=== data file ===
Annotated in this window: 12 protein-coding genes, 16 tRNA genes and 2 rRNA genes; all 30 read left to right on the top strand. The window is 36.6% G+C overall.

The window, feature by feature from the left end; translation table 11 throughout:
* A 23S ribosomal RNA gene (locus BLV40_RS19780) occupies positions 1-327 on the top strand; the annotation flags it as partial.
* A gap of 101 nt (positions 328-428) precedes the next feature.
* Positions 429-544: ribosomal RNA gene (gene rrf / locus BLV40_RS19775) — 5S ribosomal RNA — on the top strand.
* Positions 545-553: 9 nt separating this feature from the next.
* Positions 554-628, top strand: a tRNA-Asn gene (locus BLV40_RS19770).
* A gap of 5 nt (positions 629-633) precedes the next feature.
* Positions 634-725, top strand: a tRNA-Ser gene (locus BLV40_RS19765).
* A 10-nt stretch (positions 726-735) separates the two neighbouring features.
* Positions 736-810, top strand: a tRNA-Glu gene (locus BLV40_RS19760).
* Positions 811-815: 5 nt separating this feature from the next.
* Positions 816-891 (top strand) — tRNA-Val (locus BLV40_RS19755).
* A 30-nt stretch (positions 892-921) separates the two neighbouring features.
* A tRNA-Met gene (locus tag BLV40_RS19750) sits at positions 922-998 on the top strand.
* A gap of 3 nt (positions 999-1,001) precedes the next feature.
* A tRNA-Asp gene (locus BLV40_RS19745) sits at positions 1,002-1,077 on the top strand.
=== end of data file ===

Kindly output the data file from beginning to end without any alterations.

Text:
Annotated in this window: 12 protein-coding genes, 16 tRNA genes and 2 rRNA genes; all 30 read left to right on the top strand. The window is 36.6% G+C overall.

The window, feature by feature from the left end; translation table 11 throughout:
* A 23S ribosomal RNA gene (locus BLV40_RS19780) occupies positions 1-327 on the top strand; the annotation flags it as partial.
* A gap of 101 nt (positions 328-428) precedes the next feature.
* Positions 429-544: ribosomal RNA gene (gene rrf / locus BLV40_RS19775) — 5S ribosomal RNA — on the top strand.
* Positions 545-553: 9 nt separating this feature from the next.
* Positions 554-628, top strand: a tRNA-Asn gene (locus BLV40_RS19770).
* A gap of 5 nt (positions 629-633) precedes the next feature.
* Positions 634-725, top strand: a tRNA-Ser gene (locus BLV40_RS19765).
* A 10-nt stretch (positions 726-735) separates the two neighbouring features.
* Positions 736-810, top strand: a tRNA-Glu gene (locus BLV40_RS19760).
* Positions 811-815: 5 nt separating this feature from the next.
* Positions 816-891 (top strand) — tRNA-Val (locus BLV40_RS19755).
* A 30-nt stretch (positions 892-921) separates the two neighbouring features.
* A tRNA-Met gene (locus tag BLV40_RS19750) sits at positions 922-998 on the top strand.
* A gap of 3 nt (positions 999-1,001) precedes the next feature.
* A tRNA-Asp gene (locus BLV40_RS19745) sits at positions 1,002-1,077 on the top strand.